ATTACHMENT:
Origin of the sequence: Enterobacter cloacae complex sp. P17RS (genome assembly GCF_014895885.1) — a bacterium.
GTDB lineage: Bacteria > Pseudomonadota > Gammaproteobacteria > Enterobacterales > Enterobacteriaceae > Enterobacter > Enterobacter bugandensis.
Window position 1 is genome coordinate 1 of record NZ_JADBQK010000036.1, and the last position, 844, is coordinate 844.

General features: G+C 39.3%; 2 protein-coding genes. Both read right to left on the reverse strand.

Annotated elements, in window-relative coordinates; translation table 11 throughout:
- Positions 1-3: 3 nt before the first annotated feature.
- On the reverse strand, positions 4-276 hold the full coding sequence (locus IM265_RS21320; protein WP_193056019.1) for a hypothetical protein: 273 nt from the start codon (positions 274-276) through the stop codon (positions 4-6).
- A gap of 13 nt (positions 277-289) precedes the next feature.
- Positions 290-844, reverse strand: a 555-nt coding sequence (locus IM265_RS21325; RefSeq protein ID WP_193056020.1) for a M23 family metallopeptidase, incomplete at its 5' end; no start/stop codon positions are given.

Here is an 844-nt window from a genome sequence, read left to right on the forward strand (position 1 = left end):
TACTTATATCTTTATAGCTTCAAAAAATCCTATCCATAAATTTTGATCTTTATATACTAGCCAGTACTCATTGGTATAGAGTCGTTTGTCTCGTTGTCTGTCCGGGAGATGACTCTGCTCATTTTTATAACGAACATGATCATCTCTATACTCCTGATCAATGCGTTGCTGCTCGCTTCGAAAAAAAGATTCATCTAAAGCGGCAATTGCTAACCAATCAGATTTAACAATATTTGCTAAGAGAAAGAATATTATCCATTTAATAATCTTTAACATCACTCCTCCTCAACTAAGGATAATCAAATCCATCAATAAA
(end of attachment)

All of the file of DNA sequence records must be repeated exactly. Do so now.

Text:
Origin of the sequence: Enterobacter cloacae complex sp. P17RS (genome assembly GCF_014895885.1) — a bacterium.
GTDB lineage: Bacteria > Pseudomonadota > Gammaproteobacteria > Enterobacterales > Enterobacteriaceae > Enterobacter > Enterobacter bugandensis.
Window position 1 is genome coordinate 1 of record NZ_JADBQK010000036.1, and the last position, 844, is coordinate 844.

General features: G+C 39.3%; 2 protein-coding genes. Both read right to left on the reverse strand.

Annotated elements, in window-relative coordinates; translation table 11 throughout:
- Positions 1-3: 3 nt before the first annotated feature.
- On the reverse strand, positions 4-276 hold the full coding sequence (locus IM265_RS21320; protein WP_193056019.1) for a hypothetical protein: 273 nt from the start codon (positions 274-276) through the stop codon (positions 4-6).
- A gap of 13 nt (positions 277-289) precedes the next feature.
- Positions 290-844, reverse strand: a 555-nt coding sequence (locus IM265_RS21325; RefSeq protein ID WP_193056020.1) for a M23 family metallopeptidase, incomplete at its 5' end; no start/stop codon positions are given.

Here is an 844-nt window from a genome sequence, read left to right on the forward strand (position 1 = left end):
TACTTATATCTTTATAGCTTCAAAAAATCCTATCCATAAATTTTGATCTTTATATACTAGCCAGTACTCATTGGTATAGAGTCGTTTGTCTCGTTGTCTGTCCGGGAGATGACTCTGCTCATTTTTATAACGAACATGATCATCTCTATACTCCTGATCAATGCGTTGCTGCTCGCTTCGAAAAAAAGATTCATCTAAAGCGGCAATTGCTAACCAATCAGATTTAACAATATTTGCTAAGAGAAAGAATATTATCCATTTAATAATCTTTAACATCACTCCTCCTCAACTAAGGATAATCAAATCCATCAATAAA